A Week in Burn Lake

Given the recent heat wave that has engulfed Western PA, spending the last few days reading Carrie Fountain’s Burn Lake seems to be appropriate — Fans of the Scrapper Poet know that I am especially fond of poetry books that encompass sense of place and Fountain’s book, a winner in the National Poetry Series takes the reader to New Mexico in a stunning work of both progress and loss.

Burn Lake is a physical place in this collection and is the backdrop for many of Fountain’s narrative poems.  The lake itself is explored in a scattered sequence of poems.  The first “Burn Lake” describes its genesis where the readers find out the town’s favorite swimming hole was man-made and created by accident:  “It was a revelation: kidney-shaped, deep/green there between the interstate/and the sewage treatment plant.”   Hardly the sentimental American pastoral, this poem’s setting is echoed throughout the book in different “Burn Lake” poems including one description of death found on its shores: “We found a duck, a mallard, dead/on the shore, head split, eyes loose//yet when someone poked it with a stick/it shuddered suddenly//and stood up, then collapsed again/and died for real.”

With those descriptions, we, as readers, readily know that this is not going to be a volume of poems about growing up in golden suburbia.  Narratives about childhood and growing up are woven in between the Burn Lake poems.  We learn about the narrator’s brother who “favored cruelty” in “Getting Better” and a young girl’s budding sexuality in “The Change.”  Fountain’s poems are often grim, filled with lost and confused characters.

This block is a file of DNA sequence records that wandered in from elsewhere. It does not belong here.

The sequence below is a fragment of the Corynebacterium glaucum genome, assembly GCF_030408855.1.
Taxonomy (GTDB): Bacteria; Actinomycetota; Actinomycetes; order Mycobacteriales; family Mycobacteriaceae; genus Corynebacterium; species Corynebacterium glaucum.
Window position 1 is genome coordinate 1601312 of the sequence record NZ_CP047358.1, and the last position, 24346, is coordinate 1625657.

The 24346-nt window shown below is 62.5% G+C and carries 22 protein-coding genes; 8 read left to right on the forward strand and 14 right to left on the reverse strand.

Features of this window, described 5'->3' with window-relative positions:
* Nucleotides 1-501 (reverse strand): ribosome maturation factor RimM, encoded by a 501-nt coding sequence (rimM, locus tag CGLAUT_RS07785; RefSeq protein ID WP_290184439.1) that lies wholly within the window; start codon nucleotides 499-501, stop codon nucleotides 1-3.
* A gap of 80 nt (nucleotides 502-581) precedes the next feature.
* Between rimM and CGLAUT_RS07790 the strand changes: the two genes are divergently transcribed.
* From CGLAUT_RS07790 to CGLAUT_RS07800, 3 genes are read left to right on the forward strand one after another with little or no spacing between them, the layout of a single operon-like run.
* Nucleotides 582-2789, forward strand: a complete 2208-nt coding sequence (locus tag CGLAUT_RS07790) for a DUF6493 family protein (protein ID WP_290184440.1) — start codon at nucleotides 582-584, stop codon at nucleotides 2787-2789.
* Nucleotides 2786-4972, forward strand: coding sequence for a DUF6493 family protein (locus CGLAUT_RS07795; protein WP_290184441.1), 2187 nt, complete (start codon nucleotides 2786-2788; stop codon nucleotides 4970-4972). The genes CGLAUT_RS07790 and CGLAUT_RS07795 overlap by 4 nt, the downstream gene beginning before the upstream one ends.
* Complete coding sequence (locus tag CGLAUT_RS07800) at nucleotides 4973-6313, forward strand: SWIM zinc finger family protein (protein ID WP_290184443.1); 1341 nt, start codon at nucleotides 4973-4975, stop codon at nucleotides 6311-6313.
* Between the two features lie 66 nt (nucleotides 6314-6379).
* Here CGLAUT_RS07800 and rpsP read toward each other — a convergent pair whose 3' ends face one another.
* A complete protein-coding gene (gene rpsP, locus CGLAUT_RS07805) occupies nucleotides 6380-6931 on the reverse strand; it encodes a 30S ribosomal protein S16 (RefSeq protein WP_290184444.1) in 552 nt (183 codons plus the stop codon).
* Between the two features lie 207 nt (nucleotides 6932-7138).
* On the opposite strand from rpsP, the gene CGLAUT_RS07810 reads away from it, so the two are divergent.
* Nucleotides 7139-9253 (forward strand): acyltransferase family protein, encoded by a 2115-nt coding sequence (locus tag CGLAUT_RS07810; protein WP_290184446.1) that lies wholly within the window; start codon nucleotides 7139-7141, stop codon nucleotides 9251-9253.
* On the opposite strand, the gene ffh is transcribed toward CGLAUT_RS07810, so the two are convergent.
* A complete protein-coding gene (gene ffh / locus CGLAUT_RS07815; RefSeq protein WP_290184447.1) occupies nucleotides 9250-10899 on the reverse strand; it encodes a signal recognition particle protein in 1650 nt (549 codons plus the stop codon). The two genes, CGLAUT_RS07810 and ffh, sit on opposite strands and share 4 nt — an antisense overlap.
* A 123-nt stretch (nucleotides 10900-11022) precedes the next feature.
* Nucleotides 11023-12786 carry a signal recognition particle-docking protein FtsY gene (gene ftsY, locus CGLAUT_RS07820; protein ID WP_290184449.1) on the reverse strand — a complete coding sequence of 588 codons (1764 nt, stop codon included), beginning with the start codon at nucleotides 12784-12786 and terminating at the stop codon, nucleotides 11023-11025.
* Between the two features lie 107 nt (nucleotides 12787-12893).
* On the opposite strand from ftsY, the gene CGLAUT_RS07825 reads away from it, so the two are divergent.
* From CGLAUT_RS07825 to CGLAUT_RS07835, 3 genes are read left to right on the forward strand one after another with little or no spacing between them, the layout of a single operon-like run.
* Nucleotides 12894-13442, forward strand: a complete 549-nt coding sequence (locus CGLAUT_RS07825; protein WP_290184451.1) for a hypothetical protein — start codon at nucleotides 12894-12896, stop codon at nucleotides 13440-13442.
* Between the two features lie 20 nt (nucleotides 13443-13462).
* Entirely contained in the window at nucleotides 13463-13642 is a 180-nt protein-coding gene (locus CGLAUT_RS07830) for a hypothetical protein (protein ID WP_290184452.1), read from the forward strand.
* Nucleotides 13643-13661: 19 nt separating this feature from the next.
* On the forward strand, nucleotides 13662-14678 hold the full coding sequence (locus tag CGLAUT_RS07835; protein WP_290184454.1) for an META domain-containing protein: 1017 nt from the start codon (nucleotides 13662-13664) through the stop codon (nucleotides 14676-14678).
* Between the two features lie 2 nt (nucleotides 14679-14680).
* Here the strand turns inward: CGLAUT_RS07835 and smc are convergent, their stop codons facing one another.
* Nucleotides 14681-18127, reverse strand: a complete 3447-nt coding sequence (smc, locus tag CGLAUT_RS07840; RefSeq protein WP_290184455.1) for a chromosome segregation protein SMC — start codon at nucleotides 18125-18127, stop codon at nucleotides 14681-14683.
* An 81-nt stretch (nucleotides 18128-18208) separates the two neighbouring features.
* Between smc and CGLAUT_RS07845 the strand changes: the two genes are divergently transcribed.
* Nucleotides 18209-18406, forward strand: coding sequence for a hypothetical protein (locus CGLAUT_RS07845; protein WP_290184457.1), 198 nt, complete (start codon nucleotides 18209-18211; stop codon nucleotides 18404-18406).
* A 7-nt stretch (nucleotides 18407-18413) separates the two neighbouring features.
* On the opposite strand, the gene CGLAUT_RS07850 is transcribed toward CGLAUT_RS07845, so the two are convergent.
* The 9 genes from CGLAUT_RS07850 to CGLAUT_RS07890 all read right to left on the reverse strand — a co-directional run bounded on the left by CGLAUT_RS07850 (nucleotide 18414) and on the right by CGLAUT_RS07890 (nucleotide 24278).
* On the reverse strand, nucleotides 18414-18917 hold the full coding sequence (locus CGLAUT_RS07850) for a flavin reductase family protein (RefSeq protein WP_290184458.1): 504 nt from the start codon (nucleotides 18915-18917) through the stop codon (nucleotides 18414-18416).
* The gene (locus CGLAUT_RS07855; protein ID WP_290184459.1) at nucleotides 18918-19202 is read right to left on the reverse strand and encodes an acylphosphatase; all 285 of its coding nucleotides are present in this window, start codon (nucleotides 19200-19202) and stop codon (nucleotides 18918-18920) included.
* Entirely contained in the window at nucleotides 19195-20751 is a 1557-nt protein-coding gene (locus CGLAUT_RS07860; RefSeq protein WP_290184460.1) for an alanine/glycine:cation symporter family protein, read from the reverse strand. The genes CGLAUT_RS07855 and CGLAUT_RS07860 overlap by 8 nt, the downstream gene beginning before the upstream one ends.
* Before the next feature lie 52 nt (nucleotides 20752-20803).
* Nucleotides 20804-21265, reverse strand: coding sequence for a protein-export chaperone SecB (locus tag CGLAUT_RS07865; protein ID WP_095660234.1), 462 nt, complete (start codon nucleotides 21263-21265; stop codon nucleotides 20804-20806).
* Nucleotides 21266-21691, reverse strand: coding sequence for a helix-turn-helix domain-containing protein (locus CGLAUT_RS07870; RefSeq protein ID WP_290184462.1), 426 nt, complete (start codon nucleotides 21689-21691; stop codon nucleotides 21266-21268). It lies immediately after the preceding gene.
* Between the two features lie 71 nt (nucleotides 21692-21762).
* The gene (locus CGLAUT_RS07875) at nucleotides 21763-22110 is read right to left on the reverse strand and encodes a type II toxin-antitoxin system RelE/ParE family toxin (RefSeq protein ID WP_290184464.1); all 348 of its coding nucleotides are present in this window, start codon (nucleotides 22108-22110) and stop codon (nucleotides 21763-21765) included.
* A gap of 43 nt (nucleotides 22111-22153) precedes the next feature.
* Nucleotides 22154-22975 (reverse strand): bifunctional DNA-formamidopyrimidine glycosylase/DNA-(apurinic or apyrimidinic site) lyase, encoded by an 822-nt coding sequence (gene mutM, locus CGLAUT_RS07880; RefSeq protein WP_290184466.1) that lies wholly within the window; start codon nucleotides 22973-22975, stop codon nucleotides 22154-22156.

Still, in many ways, the book is filled with a quiet determination and sullen hope, as shown in one of my favorite poems, “Heaven” where the narrator details a walk with a friend and the ritual of wish making:  “You were the leader, You’d stop/at the waterfall by the food court, dig a coin/from your pocket and toss it over your shoulder/into the fiberglass river.”

Carrie Fountain’s book was published last year, so yes, it’s relatively new in the poetry world.  It’s been on my wish list for some time.  I have to say that I wish I would have picked this collection up much sooner — it is one of the best I have read in a long time, and as I always note when I find a first book from someone, I can’t wait for her next collection.



  1. I love your phrase “sullen hope,” and this sounds like a powerful book indeed!

  2. Karen Said:

    Some reviewers found Fountain’s narrative poems too simplistic — but I didn’t find that at all!

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